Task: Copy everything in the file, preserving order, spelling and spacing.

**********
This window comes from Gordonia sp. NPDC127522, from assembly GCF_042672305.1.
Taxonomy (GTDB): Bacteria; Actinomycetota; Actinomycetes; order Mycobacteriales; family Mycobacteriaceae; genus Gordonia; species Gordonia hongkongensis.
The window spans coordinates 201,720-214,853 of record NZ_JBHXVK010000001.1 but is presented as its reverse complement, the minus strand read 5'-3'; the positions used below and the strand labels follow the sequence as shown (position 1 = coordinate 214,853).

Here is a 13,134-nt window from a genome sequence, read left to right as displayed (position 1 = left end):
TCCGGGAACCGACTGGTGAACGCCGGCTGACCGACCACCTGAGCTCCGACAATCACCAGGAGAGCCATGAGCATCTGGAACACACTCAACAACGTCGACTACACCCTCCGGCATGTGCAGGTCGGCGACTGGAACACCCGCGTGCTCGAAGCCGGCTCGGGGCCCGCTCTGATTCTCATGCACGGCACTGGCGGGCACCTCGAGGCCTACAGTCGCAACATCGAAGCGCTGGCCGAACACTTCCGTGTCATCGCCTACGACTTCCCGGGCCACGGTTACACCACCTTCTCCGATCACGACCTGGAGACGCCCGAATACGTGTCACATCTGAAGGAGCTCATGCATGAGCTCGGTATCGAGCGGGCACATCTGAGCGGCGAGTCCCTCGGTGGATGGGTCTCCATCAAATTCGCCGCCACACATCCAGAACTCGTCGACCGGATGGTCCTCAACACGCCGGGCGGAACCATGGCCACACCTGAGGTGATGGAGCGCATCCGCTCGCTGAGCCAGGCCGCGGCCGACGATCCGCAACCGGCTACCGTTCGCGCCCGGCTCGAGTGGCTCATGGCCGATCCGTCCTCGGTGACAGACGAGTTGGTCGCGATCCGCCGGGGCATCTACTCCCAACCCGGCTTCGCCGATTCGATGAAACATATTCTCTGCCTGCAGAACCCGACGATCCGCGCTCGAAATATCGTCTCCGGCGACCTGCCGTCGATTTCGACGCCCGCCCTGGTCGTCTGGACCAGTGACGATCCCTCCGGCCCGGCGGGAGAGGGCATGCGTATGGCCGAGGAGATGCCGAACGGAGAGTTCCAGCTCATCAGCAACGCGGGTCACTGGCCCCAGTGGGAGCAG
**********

This window comes from Gordonia sp. NPDC127522, from assembly GCF_042672305.1.
Taxonomy (GTDB): Bacteria; Actinomycetota; Actinomycetes; order Mycobacteriales; family Mycobacteriaceae; genus Gordonia; species Gordonia hongkongensis.
The window spans coordinates 201,720-214,853 of record NZ_JBHXVK010000001.1 but is presented as its reverse complement, the minus strand read 5'-3'; the positions used below and the strand labels follow the sequence as shown (position 1 = coordinate 214,853).

Here is a 13,134-nt window from a genome sequence, read left to right as displayed (position 1 = left end):
TCCGGGAACCGACTGGTGAACGCCGGCTGACCGACCACCTGAGCTCCGACAATCACCAGGAGAGCCATGAGCATCTGGAACACACTCAACAACGTCGACTACACCCTCCGGCATGTGCAGGTCGGCGACTGGAACACCCGCGTGCTCGAAGCCGGCTCGGGGCCCGCTCTGATTCTCATGCACGGCACTGGCGGGCACCTCGAGGCCTACAGTCGCAACATCGAAGCGCTGGCCGAACACTTCCGTGTCATCGCCTACGACTTCCCGGGCCACGGTTACACCACCTTCTCCGATCACGACCTGGAGACGCCCGAATACGTGTCACATCTGAAGGAGCTCATGCATGAGCTCGGTATCGAGCGGGCACATCTGAGCGGCGAGTCCCTCGGTGGATGGGTCTCCATCAAATTCGCCGCCACACATCCAGAACTCGTCGACCGGATGGTCCTCAACACGCCGGGCGGAACCATGGCCACACCTGAGGTGATGGAGCGCATCCGCTCGCTGAGCCAGGCCGCGGCCGACGATCCGCAACCGGCTACCGTTCGCGCCCGGCTCGAGTGGCTCATGGCCGATCCGTCCTCGGTGACAGACGAGTTGGTCGCGATCCGCCGGGGCATCTACTCCCAACCCGGCTTCGCCGATTCGATGAAACATATTCTCTGCCTGCAGAACCCGACGATCCGCGCTCGAAATATCGTCTCCGGCGACCTGCCGTCGATTTCGACGCCCGCCCTGGTCGTCTGGACCAGTGACGATCCCTCCGGCCCGGCGGGAGAGGGCATGCGTATGGCCGAGGAGATGCCGAACGGAGAGTTCCAGCTCATCAGCAACGCGGGTCACTGGCCCCAGTGGGAGCAG